The South African
Military History Society

Die Suid-Afrikaanse Krygshistoriese Vereniging

Published on the Website of the South African Military History Society in the interest of research into military history

Copyright Mike Etches 2011.

The Soldier Who Came Home To Die

About a year ago having finally retired from work I finally got round to undertaking a project I had been keen on for a long time - tracing my family history.

I had always been led to believe that nothing particularly eventful had happened in my branch of the Etches family and so it proved as I began to delve into my past.

However when I ordered the death certificate of my great uncle Edgar, who I knew had fought in The Boer War, I was astonished to see that he had been found drowned in a lake, Queensmere, on Wimbledon Common on the 23rd April 1905.

The certificate stated that the cause of death was "failure of the heart due to shock from immersion in very cold water".

I was intrigued as to how this could have happened to a young and apparently fit man who had been a career soldier.

Edgar was born on New Year's Day 1870 at Burghley Park, Stamford, Lincolnshire. He became a soldier at the age of 18 when he enlisted in the 4th Hussars as a private. At some point he transferred to the 13th Hussars. He became Pte. 5130.

He fought in The Boer war and was awarded the Queens South Africa Medal, which included clasps for Natal, Orange Free State and the Transvaal.

Subsequently Edgar served with two Divisions of the South African Constabulary - 1006 B and 54 Reserve Divisions.

Edgar Etches during his time with the South African Constabulary

I managed to track down a local newspaper report via The British Library and discovered a very sad and tragic story about my great uncle.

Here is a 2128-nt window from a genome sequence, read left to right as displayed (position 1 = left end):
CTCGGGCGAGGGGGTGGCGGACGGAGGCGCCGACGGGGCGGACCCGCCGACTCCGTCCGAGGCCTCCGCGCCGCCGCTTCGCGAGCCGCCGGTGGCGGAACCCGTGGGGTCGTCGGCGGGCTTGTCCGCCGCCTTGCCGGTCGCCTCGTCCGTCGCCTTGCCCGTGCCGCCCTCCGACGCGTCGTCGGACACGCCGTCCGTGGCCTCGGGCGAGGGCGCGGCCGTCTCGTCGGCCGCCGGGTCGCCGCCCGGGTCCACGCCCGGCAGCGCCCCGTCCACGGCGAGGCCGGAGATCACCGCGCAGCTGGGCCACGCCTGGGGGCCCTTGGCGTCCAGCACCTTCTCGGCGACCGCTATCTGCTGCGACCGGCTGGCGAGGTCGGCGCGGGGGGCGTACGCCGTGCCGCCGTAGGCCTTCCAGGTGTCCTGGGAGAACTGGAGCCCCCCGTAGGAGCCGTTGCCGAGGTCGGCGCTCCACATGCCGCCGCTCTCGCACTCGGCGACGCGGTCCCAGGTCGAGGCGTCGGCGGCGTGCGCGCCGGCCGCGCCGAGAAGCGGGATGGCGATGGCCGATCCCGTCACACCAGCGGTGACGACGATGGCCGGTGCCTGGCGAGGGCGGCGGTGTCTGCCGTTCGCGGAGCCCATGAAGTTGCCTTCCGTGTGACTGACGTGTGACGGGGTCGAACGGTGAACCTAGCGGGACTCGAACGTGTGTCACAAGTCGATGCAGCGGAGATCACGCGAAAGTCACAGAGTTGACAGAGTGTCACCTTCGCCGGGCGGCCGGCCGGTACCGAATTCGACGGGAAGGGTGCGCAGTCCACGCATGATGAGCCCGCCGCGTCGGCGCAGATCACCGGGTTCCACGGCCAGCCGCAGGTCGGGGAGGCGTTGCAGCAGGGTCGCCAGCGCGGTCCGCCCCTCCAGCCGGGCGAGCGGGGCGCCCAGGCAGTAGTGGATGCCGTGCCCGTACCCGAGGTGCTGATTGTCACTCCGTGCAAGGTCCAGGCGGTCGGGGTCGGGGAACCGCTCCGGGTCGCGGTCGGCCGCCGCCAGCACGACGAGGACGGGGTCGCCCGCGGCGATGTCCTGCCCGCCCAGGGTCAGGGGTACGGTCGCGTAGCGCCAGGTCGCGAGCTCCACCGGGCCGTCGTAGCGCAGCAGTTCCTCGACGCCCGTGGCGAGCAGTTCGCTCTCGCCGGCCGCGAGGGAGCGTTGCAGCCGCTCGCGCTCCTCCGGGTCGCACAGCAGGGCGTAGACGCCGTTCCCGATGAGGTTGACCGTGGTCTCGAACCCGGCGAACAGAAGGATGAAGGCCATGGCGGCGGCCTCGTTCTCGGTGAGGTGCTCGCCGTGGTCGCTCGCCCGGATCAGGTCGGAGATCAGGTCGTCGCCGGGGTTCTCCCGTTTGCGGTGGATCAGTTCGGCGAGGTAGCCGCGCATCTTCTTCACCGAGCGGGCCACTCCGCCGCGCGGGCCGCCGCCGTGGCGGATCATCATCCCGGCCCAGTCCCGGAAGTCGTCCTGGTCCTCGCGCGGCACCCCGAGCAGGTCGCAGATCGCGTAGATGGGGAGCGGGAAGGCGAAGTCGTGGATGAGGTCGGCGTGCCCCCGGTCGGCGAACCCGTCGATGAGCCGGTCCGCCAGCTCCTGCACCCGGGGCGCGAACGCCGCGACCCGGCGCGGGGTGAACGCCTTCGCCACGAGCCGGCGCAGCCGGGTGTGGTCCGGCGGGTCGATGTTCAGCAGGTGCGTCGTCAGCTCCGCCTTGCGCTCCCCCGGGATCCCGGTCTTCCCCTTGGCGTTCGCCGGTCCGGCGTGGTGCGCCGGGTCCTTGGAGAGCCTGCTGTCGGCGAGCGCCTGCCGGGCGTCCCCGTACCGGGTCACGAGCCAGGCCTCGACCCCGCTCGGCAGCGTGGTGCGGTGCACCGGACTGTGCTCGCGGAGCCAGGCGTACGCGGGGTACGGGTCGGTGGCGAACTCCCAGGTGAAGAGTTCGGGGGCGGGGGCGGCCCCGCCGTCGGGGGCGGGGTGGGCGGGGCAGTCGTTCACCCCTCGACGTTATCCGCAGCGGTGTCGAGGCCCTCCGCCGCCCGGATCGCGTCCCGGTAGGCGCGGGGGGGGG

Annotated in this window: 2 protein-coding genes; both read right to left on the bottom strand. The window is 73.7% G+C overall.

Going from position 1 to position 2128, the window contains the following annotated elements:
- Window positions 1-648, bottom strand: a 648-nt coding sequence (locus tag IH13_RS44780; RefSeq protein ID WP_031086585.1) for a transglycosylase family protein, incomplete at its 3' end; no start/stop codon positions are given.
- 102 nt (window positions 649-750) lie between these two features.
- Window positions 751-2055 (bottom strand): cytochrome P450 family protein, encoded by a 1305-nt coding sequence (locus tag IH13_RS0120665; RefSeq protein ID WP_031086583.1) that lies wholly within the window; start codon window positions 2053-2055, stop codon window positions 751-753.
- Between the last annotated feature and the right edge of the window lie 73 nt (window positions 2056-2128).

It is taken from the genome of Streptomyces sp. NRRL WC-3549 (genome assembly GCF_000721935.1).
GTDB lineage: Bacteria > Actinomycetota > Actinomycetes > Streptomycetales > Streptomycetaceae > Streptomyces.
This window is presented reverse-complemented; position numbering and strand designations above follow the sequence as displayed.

It seems that early Saturday morning on the 23rd April a keeper on Wimbledon Common found a white felt hat on the embankment of Queensmere lake. The lake was then dragged and the body of a man later to be identified as Edgar Etches was taken out.

At the inquest his brother, Arthur, told the coroner that when Edgar had finished his time in the army he transferred to the South African Constabulary but " he was stationed right up country. He did not like the work. He was too lonely."

About a month before his death Edgar had returned to England to lodge with his brother, Arthur, and Arthur's wife, Elizabeth.

Arthur said that Edgar was always cheerful and had "made himself very homely with him and his wife. He added that he was a very strong man and had no anxieties or troubles. In fact he was " a well and cheerful man, of sober habits".

On the morning of his death, which was a Good Friday, Edgar had decided to walk to Twickenham to visit some friends.

In his evidence the Common keeper said that the body had been recovered from the lake at about 9.45 a. m. the following day.

The doctor who made the post mortem examination said that the immediate cause of death was not suffocation but failure of the heart due to sudden immersion in water, adding that "the deceased's physical condition was that of a perfectly healthy man".

A verdict of "Found Drowned" was given but at the very end of the newspaper article there was a small paragraph, which put a very different interpretation in my mind. This is what it said:

PC Neal, who was deposed to moving the body to the mortuary, said that on the bank, near to where the deceased's hat was, he found his Army discharge papers - all torn up.

To me this speaks volumes. Despite what was said by Arthur and Elizabeth Etches I suspect that Edgar was a very depressed and unhappy man. No doubt he kept his true feelings to himself.

He had been a career soldier since the age of 18, had seen action and adventure overseas, and perhaps he could not face the adjustment to an uncertain life in England and being in "civvy street".

I will never find out. Nobody in my family spoke about Edgar much and we only have one photo, which I am attaching. I believe that this shows Edgar in his South African Constabulary uniform.

In a strange way I feel a great deal of sympathy for this great uncle who I never knew.

Copyright Mike Etches
South African Military History Society /